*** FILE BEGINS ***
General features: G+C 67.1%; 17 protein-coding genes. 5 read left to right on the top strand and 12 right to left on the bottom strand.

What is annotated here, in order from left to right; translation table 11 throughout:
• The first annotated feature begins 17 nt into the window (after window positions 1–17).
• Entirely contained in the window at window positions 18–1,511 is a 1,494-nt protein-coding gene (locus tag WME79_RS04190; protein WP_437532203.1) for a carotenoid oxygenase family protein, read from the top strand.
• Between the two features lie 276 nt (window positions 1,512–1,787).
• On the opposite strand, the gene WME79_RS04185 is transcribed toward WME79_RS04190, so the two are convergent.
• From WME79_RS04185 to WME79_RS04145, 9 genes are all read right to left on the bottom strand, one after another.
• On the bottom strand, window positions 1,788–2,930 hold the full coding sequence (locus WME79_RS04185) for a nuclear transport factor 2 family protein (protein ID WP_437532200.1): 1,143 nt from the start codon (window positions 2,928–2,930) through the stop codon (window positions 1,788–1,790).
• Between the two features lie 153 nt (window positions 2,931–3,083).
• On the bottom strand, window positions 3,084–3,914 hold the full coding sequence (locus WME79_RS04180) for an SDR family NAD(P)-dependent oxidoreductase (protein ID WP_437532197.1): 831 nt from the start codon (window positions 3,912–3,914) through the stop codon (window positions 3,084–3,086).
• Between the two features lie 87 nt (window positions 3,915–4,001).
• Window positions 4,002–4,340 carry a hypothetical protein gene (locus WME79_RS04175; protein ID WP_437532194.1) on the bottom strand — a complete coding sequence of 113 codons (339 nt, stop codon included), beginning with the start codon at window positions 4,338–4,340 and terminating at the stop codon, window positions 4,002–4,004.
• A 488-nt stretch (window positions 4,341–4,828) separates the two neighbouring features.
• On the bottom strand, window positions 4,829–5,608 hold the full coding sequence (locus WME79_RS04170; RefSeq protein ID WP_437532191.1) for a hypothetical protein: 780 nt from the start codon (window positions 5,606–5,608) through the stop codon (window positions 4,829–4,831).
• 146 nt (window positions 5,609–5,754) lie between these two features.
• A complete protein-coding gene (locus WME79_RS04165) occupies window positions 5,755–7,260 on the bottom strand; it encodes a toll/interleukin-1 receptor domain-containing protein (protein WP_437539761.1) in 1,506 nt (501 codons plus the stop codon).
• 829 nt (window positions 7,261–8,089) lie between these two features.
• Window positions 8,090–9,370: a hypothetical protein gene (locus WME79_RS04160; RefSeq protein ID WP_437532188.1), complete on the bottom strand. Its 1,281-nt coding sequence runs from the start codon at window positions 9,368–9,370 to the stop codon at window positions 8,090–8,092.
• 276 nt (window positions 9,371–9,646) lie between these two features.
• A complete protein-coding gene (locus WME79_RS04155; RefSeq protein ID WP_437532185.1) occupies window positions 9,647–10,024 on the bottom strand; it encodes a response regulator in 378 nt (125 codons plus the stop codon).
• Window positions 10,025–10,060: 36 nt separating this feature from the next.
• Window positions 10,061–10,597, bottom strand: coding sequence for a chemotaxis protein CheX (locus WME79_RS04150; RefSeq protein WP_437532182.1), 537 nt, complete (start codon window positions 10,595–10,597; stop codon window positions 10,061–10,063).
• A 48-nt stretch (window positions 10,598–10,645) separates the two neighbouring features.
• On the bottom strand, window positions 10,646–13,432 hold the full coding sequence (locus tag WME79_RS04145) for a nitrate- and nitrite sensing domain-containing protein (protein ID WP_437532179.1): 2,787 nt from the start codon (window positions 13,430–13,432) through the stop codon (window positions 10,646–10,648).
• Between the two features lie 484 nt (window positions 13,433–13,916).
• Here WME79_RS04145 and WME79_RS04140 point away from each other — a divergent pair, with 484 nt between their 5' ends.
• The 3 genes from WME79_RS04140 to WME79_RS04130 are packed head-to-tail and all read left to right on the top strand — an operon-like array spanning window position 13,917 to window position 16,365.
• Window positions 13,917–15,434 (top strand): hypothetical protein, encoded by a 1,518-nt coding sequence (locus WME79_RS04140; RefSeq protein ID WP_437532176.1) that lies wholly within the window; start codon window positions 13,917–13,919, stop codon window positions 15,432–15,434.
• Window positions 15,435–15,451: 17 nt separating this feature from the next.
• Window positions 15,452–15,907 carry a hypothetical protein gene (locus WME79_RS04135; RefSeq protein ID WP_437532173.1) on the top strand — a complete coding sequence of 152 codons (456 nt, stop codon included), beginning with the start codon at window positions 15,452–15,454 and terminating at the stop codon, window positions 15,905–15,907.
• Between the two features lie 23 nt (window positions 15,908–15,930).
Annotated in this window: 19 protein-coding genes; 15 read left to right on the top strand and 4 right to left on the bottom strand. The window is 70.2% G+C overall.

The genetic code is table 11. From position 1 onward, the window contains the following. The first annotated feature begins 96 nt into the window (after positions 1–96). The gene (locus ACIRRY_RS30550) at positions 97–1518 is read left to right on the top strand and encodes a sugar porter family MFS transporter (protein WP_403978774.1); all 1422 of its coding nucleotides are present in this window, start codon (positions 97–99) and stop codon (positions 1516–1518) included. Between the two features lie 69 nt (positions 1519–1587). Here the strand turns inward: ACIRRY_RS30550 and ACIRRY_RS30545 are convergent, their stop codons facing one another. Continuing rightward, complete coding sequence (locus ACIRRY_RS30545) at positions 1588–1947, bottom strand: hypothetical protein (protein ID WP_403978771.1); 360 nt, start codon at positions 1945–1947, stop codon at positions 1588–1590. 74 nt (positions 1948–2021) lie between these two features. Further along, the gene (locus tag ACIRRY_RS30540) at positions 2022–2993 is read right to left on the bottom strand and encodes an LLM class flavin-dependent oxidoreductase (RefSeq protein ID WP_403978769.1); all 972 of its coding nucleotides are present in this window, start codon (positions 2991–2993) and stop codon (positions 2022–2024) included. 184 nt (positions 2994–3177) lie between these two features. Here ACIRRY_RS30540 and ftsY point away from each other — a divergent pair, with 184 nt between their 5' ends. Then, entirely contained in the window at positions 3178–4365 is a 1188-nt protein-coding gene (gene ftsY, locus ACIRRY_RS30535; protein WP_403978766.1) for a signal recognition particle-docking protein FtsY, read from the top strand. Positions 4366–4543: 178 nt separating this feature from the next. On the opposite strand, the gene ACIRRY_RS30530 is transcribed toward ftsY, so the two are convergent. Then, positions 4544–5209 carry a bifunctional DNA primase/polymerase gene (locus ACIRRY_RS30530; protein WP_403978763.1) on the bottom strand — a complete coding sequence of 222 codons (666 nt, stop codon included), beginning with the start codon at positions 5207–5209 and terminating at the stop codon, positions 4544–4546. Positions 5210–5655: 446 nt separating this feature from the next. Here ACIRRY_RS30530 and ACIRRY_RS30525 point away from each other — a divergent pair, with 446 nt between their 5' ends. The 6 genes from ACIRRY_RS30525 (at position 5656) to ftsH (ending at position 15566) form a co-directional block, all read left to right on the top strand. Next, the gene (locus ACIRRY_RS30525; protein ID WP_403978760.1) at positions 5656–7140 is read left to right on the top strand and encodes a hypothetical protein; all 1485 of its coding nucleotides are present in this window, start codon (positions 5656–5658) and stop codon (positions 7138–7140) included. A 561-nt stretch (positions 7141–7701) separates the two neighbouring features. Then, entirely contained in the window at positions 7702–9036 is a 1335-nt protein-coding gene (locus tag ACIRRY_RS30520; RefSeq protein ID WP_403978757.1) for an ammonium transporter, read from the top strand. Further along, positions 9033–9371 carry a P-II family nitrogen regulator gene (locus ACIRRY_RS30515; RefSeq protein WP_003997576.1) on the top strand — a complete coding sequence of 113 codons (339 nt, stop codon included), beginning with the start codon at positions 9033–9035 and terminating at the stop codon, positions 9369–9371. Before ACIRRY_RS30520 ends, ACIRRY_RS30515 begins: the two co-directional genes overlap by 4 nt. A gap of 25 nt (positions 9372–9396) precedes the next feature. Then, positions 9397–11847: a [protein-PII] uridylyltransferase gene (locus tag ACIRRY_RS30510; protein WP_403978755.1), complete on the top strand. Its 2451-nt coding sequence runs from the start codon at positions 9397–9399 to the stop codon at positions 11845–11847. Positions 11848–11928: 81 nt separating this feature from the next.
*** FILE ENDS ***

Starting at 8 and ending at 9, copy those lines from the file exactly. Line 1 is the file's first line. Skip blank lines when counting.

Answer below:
• On the bottom strand, window positions 1,788–2,930 hold the full coding sequence (locus WME79_RS04185) for a nuclear transport factor 2 family protein (protein ID WP_437532200.1): 1,143 nt from the start codon (window positions 2,928–2,930) through the stop codon (window positions 1,788–1,790).
• Between the two features lie 153 nt (window positions 2,931–3,083).